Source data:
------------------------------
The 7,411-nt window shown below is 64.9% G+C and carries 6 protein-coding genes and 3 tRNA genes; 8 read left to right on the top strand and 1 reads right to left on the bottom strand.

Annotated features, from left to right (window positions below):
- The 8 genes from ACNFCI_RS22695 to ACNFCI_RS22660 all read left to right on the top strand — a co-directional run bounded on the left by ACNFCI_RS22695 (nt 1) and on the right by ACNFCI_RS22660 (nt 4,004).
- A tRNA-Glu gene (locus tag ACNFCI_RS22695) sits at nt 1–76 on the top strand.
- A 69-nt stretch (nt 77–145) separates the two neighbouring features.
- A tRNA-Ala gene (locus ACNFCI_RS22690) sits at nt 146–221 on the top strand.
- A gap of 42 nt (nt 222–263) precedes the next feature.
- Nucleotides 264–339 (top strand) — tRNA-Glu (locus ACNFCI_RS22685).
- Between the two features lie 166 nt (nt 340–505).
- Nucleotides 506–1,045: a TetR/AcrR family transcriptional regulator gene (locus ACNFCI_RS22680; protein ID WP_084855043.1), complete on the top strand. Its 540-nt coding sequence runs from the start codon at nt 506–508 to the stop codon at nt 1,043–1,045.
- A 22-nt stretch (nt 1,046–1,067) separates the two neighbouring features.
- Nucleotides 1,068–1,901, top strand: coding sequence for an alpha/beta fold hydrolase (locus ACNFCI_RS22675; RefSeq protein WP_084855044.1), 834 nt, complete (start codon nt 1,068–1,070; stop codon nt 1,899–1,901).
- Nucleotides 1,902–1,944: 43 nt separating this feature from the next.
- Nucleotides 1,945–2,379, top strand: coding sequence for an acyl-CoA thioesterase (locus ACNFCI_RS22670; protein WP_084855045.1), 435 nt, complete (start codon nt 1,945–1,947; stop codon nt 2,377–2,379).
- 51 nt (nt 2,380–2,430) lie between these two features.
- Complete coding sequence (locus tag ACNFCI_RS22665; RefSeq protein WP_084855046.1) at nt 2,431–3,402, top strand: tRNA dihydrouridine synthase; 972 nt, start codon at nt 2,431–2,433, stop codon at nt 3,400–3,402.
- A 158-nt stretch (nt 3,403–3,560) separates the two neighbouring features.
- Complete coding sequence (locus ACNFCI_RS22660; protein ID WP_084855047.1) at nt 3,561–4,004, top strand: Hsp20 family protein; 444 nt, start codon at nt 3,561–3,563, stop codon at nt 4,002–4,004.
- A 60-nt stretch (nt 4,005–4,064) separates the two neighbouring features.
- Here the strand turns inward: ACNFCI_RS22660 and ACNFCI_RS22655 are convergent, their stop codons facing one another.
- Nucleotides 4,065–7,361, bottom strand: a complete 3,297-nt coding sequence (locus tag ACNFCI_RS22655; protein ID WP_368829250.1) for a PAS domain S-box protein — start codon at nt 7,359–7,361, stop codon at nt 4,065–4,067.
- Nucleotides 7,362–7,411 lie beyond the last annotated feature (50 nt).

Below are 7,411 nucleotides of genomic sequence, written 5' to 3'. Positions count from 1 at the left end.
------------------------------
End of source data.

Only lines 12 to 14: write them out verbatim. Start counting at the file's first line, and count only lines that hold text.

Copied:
- Nucleotides 1,068–1,901, top strand: coding sequence for an alpha/beta fold hydrolase (locus ACNFCI_RS22675; RefSeq protein WP_084855044.1), 834 nt, complete (start codon nt 1,068–1,070; stop codon nt 1,899–1,901).
- Nucleotides 1,902–1,944: 43 nt separating this feature from the next.
- Nucleotides 1,945–2,379, top strand: coding sequence for an acyl-CoA thioesterase (locus ACNFCI_RS22670; protein WP_084855045.1), 435 nt, complete (start codon nt 1,945–1,947; stop codon nt 2,377–2,379).